The Legacy of the iPhone 6

What’s perhaps most significant about this particular transition is that it’s Apple’s first “Plus” sized iPhone that’s now riding off into the sunset.

Over the past few years, we’ve become so accustomed to iPhone models arriving in pairs that it’s easy to forget that there was a time when there was only one new iPhone model sold each year. In fact, before the release of the iPhone 6 lineup in 2014, the only outlier had been the oddball iPhone 5c — a somewhat naked attempt by Apple to appeal to a more casual demographic, and one that didn’t work out so well.

Before 2014, Apple had also stubbornly stuck to a smaller form factor, often getting disparaged by Android fans as manufacturers like Samsung moved well into “phablet” territory.

Apple’s original concession to making the iPhone screen bigger was merely to increase its height with the iPhone 5 in 2012, which went from a 3.5-inch screen to four inches, but gained all of that vertically. This led to a series of memes mocking Apple by suggesting it would continue to insist on growing only in this direction until the iPhone was several feet long.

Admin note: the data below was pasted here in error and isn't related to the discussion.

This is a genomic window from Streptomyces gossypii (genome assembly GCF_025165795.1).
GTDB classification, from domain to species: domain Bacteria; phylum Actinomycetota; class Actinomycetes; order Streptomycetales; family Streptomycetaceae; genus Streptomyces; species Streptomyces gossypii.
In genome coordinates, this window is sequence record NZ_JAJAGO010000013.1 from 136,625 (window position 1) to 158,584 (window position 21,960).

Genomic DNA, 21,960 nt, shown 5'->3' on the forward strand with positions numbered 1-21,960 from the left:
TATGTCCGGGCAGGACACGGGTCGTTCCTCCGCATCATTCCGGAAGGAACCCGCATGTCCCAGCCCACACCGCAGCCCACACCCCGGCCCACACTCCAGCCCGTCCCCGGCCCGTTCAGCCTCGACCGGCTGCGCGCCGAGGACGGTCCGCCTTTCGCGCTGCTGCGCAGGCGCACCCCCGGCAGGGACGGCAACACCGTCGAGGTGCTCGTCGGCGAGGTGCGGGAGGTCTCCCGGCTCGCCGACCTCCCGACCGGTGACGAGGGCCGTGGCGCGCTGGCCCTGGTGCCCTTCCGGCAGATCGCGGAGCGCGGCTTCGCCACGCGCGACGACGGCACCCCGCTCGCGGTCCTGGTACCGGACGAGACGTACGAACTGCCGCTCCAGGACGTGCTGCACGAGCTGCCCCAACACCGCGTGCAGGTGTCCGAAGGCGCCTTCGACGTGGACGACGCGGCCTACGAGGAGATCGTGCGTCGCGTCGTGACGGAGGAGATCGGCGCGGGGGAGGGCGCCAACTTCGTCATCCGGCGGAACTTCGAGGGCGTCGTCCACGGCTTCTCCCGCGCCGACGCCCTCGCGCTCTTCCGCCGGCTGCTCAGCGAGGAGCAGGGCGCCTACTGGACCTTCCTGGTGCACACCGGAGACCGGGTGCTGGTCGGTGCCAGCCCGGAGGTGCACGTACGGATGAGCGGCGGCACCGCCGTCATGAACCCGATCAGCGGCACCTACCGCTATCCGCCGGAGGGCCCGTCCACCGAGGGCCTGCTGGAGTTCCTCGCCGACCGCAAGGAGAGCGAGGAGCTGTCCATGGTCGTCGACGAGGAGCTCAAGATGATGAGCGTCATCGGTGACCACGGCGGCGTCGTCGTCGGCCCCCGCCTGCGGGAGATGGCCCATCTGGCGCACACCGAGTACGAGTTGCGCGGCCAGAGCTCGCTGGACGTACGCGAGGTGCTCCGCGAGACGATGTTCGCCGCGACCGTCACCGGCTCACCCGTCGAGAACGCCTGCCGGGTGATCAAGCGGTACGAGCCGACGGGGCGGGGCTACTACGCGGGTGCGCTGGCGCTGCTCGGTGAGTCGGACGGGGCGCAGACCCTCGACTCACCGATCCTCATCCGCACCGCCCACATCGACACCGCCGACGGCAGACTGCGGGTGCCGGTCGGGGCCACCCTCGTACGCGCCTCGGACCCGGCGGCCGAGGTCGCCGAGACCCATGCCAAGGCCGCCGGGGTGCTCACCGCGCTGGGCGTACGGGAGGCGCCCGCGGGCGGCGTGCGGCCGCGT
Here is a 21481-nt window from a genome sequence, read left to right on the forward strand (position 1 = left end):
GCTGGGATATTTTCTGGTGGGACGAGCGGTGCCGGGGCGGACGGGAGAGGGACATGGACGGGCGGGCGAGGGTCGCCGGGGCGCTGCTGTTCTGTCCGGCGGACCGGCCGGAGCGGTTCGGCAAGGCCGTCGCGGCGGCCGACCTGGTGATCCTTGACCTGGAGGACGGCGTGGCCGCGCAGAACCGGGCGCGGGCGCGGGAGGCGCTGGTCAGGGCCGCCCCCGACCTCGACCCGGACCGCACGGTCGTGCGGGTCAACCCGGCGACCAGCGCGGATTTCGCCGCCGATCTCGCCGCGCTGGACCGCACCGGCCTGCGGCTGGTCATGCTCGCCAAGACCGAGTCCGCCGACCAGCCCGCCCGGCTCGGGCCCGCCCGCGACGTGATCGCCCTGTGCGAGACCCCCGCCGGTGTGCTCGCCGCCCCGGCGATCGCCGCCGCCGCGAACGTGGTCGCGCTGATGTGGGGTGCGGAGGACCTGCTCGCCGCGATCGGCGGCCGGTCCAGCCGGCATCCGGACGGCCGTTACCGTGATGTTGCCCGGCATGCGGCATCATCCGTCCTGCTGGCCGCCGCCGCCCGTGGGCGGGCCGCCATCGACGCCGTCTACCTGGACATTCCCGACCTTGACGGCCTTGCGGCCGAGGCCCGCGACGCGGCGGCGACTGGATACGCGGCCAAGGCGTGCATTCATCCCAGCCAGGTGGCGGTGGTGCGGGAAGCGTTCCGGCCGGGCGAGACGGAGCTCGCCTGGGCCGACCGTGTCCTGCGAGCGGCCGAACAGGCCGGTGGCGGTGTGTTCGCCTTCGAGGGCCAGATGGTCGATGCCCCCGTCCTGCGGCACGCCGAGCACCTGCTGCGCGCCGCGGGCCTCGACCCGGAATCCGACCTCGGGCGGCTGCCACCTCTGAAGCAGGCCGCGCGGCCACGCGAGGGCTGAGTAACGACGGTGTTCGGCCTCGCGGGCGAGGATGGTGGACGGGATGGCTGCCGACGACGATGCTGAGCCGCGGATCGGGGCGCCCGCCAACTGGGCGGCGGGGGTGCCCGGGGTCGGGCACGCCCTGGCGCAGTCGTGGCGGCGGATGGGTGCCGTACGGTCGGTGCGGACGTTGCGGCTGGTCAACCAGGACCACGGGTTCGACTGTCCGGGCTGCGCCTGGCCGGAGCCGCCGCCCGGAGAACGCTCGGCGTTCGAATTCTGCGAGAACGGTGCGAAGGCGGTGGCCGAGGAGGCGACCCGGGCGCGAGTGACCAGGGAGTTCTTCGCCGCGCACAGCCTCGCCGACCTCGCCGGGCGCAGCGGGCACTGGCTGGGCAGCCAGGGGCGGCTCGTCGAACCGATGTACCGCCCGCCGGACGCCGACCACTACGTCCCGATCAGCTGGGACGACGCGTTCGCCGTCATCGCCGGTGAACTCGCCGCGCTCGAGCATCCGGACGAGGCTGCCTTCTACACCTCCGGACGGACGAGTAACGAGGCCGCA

Of course, we know that Apple eventually caved, acknowledging that many of its customers really did want a larger screen, and in doing so, it went a step further, releasing two new devices, both of which were noticeable size jumps over the diminutive iPhone 5s.

While the new iPhone 6 and iPhone 6 Plus were well-received by most, not everyone was a fan of the larger sizes. Quite a few folks held on to their iPhone 5s, and by 2016 Apple had realized that it needed to do something for this group.

The result of that was the original iPhone SE. This was identical to the iPhone 5s in almost every way, except that it featured the processor of the iPhone 6s and iPhone 6s Plus. Four-inch iPhone fans breathed a sigh of relief, and the 2016 iPhone SE became an overnight hit.

Today, however, it appears that most folks have moved on from the need for smaller iPhones. For several years, many hoped for a second-generation iPhone SE that would follow in the same design with even more features. While that’s not the iPhone SE that we ultimately got in 2020, Apple offered up an even better option for fans of smaller iPhones: the 5.4-inch iPhone 12 mini, which had an edge-to-edge display, and all the same features of the larger iPhone 12, packed into a casing that was nearly the size of the original iPhone SE.

Oddly, however, the poor sales of the iPhone 12 mini seemingly proved that the demand for smaller iPhones isn’t quite the same as it had been five years earlier. Some of that may have just been bad timing, and we don’t know how well the iPhone 13 mini is doing by comparison, but by all reports Apple has already decided that there will not be an iPhone 14 mini.